Fresh from making waves across Europe with his “Contraband” tour, which included three dates on these shores and a special Q&A in Birmingham, he is in a good place and definitely has an affinity to the UK.
“I was surprised at how the people actually knew the songs on my trip last year – some of the tracks that I didn’t expect them to know – particularly in Birmingham and London.
“You can tell that the UK people aren’t just watching who is being spoken about – you have people who are really penetrating the music and the messages, and are real fans of the movement.”
“The love is there from the people from the first time we came here and that’s why we wanted to come back this year.”
That love is also spreading globally. “Early on I never thought about actually performing the music – I was definitely a studio artist, but when u start working on shows you start thinking about the parts that people can connect to.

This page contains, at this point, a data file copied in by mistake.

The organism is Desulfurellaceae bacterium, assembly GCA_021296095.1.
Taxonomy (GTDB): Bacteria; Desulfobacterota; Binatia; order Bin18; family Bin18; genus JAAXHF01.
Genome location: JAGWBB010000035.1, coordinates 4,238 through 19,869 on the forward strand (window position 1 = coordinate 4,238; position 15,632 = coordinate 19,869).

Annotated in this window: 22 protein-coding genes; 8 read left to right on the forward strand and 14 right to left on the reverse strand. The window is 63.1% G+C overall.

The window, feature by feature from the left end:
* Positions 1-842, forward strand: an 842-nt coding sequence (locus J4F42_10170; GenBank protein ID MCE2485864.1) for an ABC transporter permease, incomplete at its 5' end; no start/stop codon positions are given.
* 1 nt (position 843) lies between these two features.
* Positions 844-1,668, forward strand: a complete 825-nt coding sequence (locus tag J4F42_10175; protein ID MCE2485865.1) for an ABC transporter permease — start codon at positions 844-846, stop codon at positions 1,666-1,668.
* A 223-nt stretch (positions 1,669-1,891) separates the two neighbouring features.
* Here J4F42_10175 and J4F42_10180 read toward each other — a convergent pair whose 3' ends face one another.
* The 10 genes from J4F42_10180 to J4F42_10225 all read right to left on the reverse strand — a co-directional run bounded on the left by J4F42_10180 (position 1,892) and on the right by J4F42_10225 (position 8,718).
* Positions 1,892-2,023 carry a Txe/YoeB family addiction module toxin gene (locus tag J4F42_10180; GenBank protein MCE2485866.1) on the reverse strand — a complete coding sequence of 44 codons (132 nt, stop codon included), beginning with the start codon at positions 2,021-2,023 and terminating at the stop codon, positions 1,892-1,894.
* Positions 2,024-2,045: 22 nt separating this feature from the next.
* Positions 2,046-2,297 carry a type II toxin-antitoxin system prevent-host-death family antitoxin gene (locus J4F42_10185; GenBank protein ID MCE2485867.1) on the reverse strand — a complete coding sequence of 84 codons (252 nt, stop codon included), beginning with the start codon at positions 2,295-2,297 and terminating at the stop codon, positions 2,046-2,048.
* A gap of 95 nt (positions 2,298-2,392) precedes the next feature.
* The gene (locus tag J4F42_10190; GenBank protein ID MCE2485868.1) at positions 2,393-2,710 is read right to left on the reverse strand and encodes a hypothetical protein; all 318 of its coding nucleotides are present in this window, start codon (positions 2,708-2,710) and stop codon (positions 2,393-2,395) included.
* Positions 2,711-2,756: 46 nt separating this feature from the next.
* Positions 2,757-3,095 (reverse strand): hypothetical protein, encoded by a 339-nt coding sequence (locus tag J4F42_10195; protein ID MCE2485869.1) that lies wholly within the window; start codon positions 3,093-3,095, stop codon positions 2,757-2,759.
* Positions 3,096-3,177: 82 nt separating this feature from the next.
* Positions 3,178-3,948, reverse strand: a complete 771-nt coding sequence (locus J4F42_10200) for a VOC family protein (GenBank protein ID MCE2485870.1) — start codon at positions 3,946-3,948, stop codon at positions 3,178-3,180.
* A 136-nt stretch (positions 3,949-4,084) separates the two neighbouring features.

“If you have a message and it doesn’t connect then it doesn’t make sense. Not just for Jamaican audiences, but ears from all over.
“It has helped me to grow and helped me to be more rounded.”
The backbone of the roots scene has been strong generationally for over 40 years, but recently it seems that there has been a strong resurgence in it’s popularity.
The late 90’s roots scene proved influential on Kabaka. “Sizzla’s era of music was one of the key factors of me accepting Rastafari and helped me when I was growing up.”
It’s not just reggae that influenced the young Kabaka. Hip Hop played a key role in his musical shapings, and he acknowledged this on his Major Lazer produced “Accurate” mixtape.
“My hip hop roots were displayed on that session – working with a icon like Raekwon was next level for me – just knowing the connection with him was a big look.
“He is a man that some of the hip hop legends rate, so for him to work with me is a good look.
“I tried to show the people what I was about and I’m thankful to Walshy and Major Lazer for the opportunity.